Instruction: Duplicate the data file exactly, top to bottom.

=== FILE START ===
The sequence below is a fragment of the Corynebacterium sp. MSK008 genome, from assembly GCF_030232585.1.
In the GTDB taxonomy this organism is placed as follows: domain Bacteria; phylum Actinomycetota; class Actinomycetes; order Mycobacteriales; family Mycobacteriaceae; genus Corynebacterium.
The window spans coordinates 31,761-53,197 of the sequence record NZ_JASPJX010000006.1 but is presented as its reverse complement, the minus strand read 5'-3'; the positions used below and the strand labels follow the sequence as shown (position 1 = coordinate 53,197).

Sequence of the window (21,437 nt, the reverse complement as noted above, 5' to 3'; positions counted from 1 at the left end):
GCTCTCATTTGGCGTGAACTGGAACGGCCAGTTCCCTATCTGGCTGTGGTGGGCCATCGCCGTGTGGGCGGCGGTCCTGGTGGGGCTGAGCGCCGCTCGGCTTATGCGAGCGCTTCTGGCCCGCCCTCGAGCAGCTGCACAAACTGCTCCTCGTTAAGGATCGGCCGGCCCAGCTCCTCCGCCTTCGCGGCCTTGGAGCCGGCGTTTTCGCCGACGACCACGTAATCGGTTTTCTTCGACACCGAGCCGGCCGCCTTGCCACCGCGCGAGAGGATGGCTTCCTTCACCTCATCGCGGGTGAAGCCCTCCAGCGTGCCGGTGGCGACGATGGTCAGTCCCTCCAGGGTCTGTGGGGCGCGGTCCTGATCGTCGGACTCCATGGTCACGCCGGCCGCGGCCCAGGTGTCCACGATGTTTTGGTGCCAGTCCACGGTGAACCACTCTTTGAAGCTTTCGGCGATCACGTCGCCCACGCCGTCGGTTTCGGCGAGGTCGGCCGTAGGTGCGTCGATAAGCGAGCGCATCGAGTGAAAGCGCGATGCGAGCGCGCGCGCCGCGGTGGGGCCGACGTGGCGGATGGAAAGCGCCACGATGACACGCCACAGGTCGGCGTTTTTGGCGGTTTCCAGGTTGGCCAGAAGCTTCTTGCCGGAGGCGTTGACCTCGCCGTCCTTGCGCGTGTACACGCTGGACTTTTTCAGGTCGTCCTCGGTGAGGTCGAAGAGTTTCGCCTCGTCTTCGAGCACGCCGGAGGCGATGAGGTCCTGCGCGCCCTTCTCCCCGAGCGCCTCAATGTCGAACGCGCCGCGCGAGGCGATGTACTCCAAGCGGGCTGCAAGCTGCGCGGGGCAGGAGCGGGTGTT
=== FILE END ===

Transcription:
The sequence below is a fragment of the Corynebacterium sp. MSK008 genome, from assembly GCF_030232585.1.
In the GTDB taxonomy this organism is placed as follows: domain Bacteria; phylum Actinomycetota; class Actinomycetes; order Mycobacteriales; family Mycobacteriaceae; genus Corynebacterium.
The window spans coordinates 31,761-53,197 of the sequence record NZ_JASPJX010000006.1 but is presented as its reverse complement, the minus strand read 5'-3'; the positions used below and the strand labels follow the sequence as shown (position 1 = coordinate 53,197).

Sequence of the window (21,437 nt, the reverse complement as noted above, 5' to 3'; positions counted from 1 at the left end):
GCTCTCATTTGGCGTGAACTGGAACGGCCAGTTCCCTATCTGGCTGTGGTGGGCCATCGCCGTGTGGGCGGCGGTCCTGGTGGGGCTGAGCGCCGCTCGGCTTATGCGAGCGCTTCTGGCCCGCCCTCGAGCAGCTGCACAAACTGCTCCTCGTTAAGGATCGGCCGGCCCAGCTCCTCCGCCTTCGCGGCCTTGGAGCCGGCGTTTTCGCCGACGACCACGTAATCGGTTTTCTTCGACACCGAGCCGGCCGCCTTGCCACCGCGCGAGAGGATGGCTTCCTTCACCTCATCGCGGGTGAAGCCCTCCAGCGTGCCGGTGGCGACGATGGTCAGTCCCTCCAGGGTCTGTGGGGCGCGGTCCTGATCGTCGGACTCCATGGTCACGCCGGCCGCGGCCCAGGTGTCCACGATGTTTTGGTGCCAGTCCACGGTGAACCACTCTTTGAAGCTTTCGGCGATCACGTCGCCCACGCCGTCGGTTTCGGCGAGGTCGGCCGTAGGTGCGTCGATAAGCGAGCGCATCGAGTGAAAGCGCGATGCGAGCGCGCGCGCCGCGGTGGGGCCGACGTGGCGGATGGAAAGCGCCACGATGACACGCCACAGGTCGGCGTTTTTGGCGGTTTCCAGGTTGGCCAGAAGCTTCTTGCCGGAGGCGTTGACCTCGCCGTCCTTGCGCGTGTACACGCTGGACTTTTTCAGGTCGTCCTCGGTGAGGTCGAAGAGTTTCGCCTCGTCTTCGAGCACGCCGGAGGCGATGAGGTCCTGCGCGCCCTTCTCCCCGAGCGCCTCAATGTCGAACGCGCCGCGCGAGGCGATGTACTCCAAGCGGGCTGCAAGCTGCGCGGGGCAGGAGCGGGTGTT